In all but the most demanding scenarios, the Thermalright Peerless Assassin 120 and its almost identical SE version will perform just as well as the best CPU coolers on the market, while remaining just as quiet, for less than half the price.
Starting at just $36, the cooler uses 6 copper heat pipes, two 120mm fans spinning at up to 1550 RPM, and a split-tower design to make sure that less air is lost along the way. Thermalright is a seasoned and somewhat forgotten company, but with such price differences between the Peerless Assassin and their competitors, concerns about warranty for the fans are arguably moot.
In most systems, the only reason not to give Thermalright a shot is if you have extremely tall RAM modules (more than 51mm). In that case, you should spend some more on the similarly performing Scythe Fuma 2 Rev. B ($66), which offers complete RAM clearance thanks to its asymmetrical shape.
The heavyweight champions
If you want to fully utilize one of the most power-hungry mainstream CPUs, you’ll need one of the most massive coolers. Starting at $65, the DeepCool AK620 offers the best value with two 120mm fans that can reach 1850 RPM.
If you want the very best, you’ll struggle to find an air cooler that performs as well as the Noctua NH-D15 with two 140mm fans ($100) at their max RPM of 1,500. Historically, the most controversial (and defining) aspect about Noctua’s coolers has been their color scheme. These days, though, you can get the NH-D15’s Chromax.Black version for $10 more.
If you value acoustic efficiency over top cooling performance, then you can’t beat the Be Quiet! Dark Rock Pro 4 ($90). The cooler comes with two fans: one 135mm in the middle, and one 120mm on the outside for improved RAM clearance. When all fans spin at the same speed, the Dark Rock Pro 4 cools slightly better than the NH-D15 thanks to its 7 heat pipes, but only the 120mm fan is capable of spinning at 1,500 RPM — the 135mm one is limited to 1,200 RPM.
More compact alternatives
If you aren’t running any of the most power-hungry mainstream CPUs, you can also go with a more compact and lightweight cooler. In this case you have several good options, including the Be Quiet! Pure Rock 2 Black ($45), Arctic Freezer 34 eSports Duo ($53) and Noctua NH-U12S Redux ($47).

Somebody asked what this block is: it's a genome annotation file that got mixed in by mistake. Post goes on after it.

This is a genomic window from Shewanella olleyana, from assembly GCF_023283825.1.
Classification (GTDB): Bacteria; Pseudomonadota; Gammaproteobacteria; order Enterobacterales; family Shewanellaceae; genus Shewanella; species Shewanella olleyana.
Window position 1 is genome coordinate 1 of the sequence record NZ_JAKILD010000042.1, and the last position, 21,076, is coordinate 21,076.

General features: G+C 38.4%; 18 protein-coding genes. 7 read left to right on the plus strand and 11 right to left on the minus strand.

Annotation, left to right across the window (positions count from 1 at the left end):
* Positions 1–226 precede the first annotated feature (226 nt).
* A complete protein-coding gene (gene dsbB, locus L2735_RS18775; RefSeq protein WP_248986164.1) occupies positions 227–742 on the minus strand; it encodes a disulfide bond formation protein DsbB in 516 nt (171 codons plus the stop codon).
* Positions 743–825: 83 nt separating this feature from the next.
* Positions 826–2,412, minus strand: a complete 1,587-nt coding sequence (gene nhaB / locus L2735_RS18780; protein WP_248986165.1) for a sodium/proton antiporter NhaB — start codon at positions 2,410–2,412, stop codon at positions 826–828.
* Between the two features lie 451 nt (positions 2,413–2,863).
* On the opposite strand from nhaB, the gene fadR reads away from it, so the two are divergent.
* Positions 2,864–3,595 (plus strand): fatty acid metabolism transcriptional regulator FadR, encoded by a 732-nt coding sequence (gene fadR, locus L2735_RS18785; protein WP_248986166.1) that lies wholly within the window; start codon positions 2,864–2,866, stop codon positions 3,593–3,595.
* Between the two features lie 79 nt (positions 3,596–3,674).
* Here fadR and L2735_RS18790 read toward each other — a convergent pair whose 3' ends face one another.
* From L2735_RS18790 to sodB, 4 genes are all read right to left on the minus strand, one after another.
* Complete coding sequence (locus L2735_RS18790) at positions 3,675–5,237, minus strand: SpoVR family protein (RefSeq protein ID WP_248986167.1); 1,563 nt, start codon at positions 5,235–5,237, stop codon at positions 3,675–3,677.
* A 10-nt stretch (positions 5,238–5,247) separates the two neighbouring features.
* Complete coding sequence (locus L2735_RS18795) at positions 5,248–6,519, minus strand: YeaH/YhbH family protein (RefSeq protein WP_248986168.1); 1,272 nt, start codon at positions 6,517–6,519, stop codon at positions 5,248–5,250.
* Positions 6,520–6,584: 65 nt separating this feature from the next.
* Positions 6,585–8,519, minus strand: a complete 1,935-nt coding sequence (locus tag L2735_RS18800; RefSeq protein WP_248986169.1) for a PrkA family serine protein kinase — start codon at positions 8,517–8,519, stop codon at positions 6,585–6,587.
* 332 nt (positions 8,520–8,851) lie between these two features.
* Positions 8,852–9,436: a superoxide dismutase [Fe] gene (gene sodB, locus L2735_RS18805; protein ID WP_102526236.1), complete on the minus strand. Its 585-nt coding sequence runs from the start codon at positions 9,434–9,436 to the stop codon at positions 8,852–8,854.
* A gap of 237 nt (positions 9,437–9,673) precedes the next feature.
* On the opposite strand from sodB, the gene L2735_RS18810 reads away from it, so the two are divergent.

If you want to build a powerful system that also moves around a lot, you should check out the Noctua NH-U12A ($110), which uses two 120mm fans and a compact single-tower design, but makes up for that with 7 heat pipes and a max RPM of 2,000.
Budget coolers that are much better than stock
AMD’s Wraith Spire is surprisingly good for a stock cooler, nearly matching Cooler Master’s venerable Hyper 212 Evo, now selling at $45. On the other hand, Intel’s stock coolers and AMD’s Wraith Stealth are meant to be replaced by those who want to get the most out of their CPU.
If you want to improve upon what your stock CPU cooler offers for as little money as possible, here are 3 proven choices:
- Vetroo’s V5 offers 5 heat pipes and a 120mm ARGB fan for $35.
- ID-Cooling’s SE-214-XT offers 1 less heat pipe, but sells for $20.
- If you don’t want RGB, the Thermalright Assassin X120 starts at $20 without it.
You may think that AMD’s Threadripper CPUs are harder to cool than most mainstream CPUs, because of their extra cores, but in fact their larger surface area makes up for those as long as the cooler is designed to utilize it. That’s why Noctua is able to get away with a single 140mm fan and a compact design in its $90 NH-U14S TR4-SP3, possibly the most acoustically efficient cooler for AMD Threadrippers.
If you still prefer a split-tower design, the Dark Rock Pro 4’s TR4 edition is almost identical to the one recommended above, and usually costs the same as its competitor ($90).